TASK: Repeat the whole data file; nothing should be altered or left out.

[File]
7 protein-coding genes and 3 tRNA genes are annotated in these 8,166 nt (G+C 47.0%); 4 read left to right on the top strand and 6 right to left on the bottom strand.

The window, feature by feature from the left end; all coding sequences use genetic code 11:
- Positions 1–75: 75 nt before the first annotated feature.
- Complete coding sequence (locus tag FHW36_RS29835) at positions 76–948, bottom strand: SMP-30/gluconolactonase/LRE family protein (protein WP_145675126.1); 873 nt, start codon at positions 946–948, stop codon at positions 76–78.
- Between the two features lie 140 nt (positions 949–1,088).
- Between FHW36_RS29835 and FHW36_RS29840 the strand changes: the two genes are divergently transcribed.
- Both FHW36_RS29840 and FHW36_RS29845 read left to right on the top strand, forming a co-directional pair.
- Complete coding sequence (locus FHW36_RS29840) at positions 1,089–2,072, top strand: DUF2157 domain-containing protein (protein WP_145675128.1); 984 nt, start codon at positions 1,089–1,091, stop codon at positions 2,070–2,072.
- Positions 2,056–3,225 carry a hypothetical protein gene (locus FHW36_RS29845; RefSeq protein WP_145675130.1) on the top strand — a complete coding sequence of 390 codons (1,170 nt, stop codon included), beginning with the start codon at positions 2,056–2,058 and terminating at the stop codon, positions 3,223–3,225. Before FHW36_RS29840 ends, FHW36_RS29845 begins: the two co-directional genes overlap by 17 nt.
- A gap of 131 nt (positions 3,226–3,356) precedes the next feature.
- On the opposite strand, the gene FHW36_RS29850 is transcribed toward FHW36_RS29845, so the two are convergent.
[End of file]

7 protein-coding genes and 3 tRNA genes are annotated in these 8,166 nt (G+C 47.0%); 4 read left to right on the top strand and 6 right to left on the bottom strand.

The window, feature by feature from the left end; all coding sequences use genetic code 11:
- Positions 1–75: 75 nt before the first annotated feature.
- Complete coding sequence (locus tag FHW36_RS29835) at positions 76–948, bottom strand: SMP-30/gluconolactonase/LRE family protein (protein WP_145675126.1); 873 nt, start codon at positions 946–948, stop codon at positions 76–78.
- Between the two features lie 140 nt (positions 949–1,088).
- Between FHW36_RS29835 and FHW36_RS29840 the strand changes: the two genes are divergently transcribed.
- Both FHW36_RS29840 and FHW36_RS29845 read left to right on the top strand, forming a co-directional pair.
- Complete coding sequence (locus FHW36_RS29840) at positions 1,089–2,072, top strand: DUF2157 domain-containing protein (protein WP_145675128.1); 984 nt, start codon at positions 1,089–1,091, stop codon at positions 2,070–2,072.
- Positions 2,056–3,225 carry a hypothetical protein gene (locus FHW36_RS29845; RefSeq protein WP_145675130.1) on the top strand — a complete coding sequence of 390 codons (1,170 nt, stop codon included), beginning with the start codon at positions 2,056–2,058 and terminating at the stop codon, positions 3,223–3,225. Before FHW36_RS29840 ends, FHW36_RS29845 begins: the two co-directional genes overlap by 17 nt.
- A gap of 131 nt (positions 3,226–3,356) precedes the next feature.
- On the opposite strand, the gene FHW36_RS29850 is transcribed toward FHW36_RS29845, so the two are convergent.